WASHINGTON — Secretary of State George P. Shultz and Soviet Foreign Minister Eduard A. Shevardnadze settled all remaining major issues of a treaty to ban intermediate-range nuclear missiles in marathon talks Thursday that ran seven hours longer than scheduled, an Administration official said.
President Reagan signaled his approval of the arms control agreement Thursday evening during a hastily scheduled White House meeting. He is expected to make an announcement about it at the White House at 6 a.m. PDT today, and Shevardnadze scheduled a 6:30 a.m. news conference at the Soviet Embassy.
"We've got agreement on the major issues," the Administration official said. However, he said, some technical details remain to be worked out by U.S. and Soviet negotiators at the arms control talks in Geneva.
"We know how to get where we want to be," he said. "The negotiators have to take it from here."
Clearing Way for Summit
The agreement would clear the way for a summit meeting between Reagan and Soviet leader Mikhail S. Gorbachev before the end of this year. The official said no dates have been set for a summit but that an early meeting seems likely because of the progress.
The new arms control treaty would ban nuclear missiles with ranges of 300 to 3,000 miles. Most of these weapons are deployed in Europe but some are in Asia, in the eastern Soviet Union.
Many of the most significant issues were settled some time ago, when Gorbachev endorsed the U.S. "double zero" proposal to eliminate both classes of intermediate nuclear forces, shorter-range with ranges of 300 to 600 miles and longer-range with ranges of 600 to 3,000 miles. The United States has no missiles in the shorter-range category, and the Soviets have a substantial numerical advantage in the longer-range class.
Although the White House did not disclose details of agreement on any remaining intermediate-range missile issues, Shultz and Shevardnadze in the talks this week had to deal with such issues as the disposition of the nuclear warheads from the weapons to be dismantled, the fate of American warheads for 72 Pershing 1-A missiles owned by West Germany and the timetable for the withdrawal of the missiles to take account of Moscow's substantial numerical lead.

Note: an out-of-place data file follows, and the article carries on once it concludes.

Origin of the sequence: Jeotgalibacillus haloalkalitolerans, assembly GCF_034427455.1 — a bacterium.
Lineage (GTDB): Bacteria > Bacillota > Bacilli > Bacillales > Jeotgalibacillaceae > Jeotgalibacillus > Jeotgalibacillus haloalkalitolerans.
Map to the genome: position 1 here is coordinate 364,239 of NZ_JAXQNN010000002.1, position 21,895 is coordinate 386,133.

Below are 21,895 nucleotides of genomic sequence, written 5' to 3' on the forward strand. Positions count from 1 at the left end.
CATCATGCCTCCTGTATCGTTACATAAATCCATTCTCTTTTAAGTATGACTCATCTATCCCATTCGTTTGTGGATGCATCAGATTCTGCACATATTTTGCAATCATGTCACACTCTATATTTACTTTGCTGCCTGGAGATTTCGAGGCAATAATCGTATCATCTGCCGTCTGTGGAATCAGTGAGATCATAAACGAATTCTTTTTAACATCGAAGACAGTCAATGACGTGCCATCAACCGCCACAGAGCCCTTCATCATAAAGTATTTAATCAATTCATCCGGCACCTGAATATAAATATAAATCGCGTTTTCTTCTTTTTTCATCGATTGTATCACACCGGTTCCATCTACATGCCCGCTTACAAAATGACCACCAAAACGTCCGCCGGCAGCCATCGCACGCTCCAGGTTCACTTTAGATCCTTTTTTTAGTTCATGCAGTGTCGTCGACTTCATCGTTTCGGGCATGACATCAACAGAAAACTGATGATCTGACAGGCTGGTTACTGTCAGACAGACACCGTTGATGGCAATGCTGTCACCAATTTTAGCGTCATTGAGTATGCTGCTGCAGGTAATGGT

U.S. officials said earlier that an agreement on intermediate nuclear forces might provide a boost to separate negotiations aimed at achieving a 50% reduction in the arsenals of long-range strategic nuclear weapons.
The two ministers met from 9:30 a.m. until 7 p.m. They had been scheduled to end their talks at noon. State Department spokesman Charles Redman said a formal report on the talks will be issued today.
Test Ban Negotiations
Earlier in the day, Shultz and Shevardnadze agreed that superpower negotiations on a nuclear test ban treaty would resume before Dec. 1. The announcement apparently was rushed ahead as a demonstration of progress even as Shultz and Shevardnadze extended their talks on arms control.
Redman and Soviet Foreign Ministry spokesman Gennady I. Gerasimov, in a rare joint appearance, shared the announcement of the new test ban talks, which they described as "full-scale, stage-by-stage negotiations" aimed at improved verification of test explosions with the ultimate goal of "complete cessation of nuclear testing as part of an effective disarmament process."
Gerasimov quipped to reporters that the announcement was intended to "give you something to chew on" while the other talks continued.
Shultz and Shevardnadze scheduled, but then canceled, separate press conferences Thursday afternoon.
"The two ministers have simply decided that there is a lot of work to do," Redman said at the time. "These are constructive discussions and worth pursuing."
Gerasimov added: "History is in the making. We must wait a little bit."
While reporters waited for Shevardnadze at the State Department's diplomatic entrance, he and Shultz secretly slipped out of the building and traveled five blocks to the White House for their meeting with Reagan.
After the 35-minute session with the President, they returned to the State Department so that Shevardnadze could leave by the regular exit a few minutes later. The White House issued a terse announcement of the meeting shortly after Shevardnadze had left the State Department for the Soviet Embassy, where he is staying.
The earlier agreement between Shultz and Shevardnadze on new nuclear testing talks seemed to represent a split-the-difference compromise between the U.S. and Soviet positions. The two sides accepted the U.S. proposal for sequential talks, starting with improved verification methods before advancing to consideration of a test ban. But both sides endorsed Moscow's position that a test ban could precede the elimination of all nuclear weapons. The United States had maintained that, as long as nuclear weapons were allowed at all, some testing was required.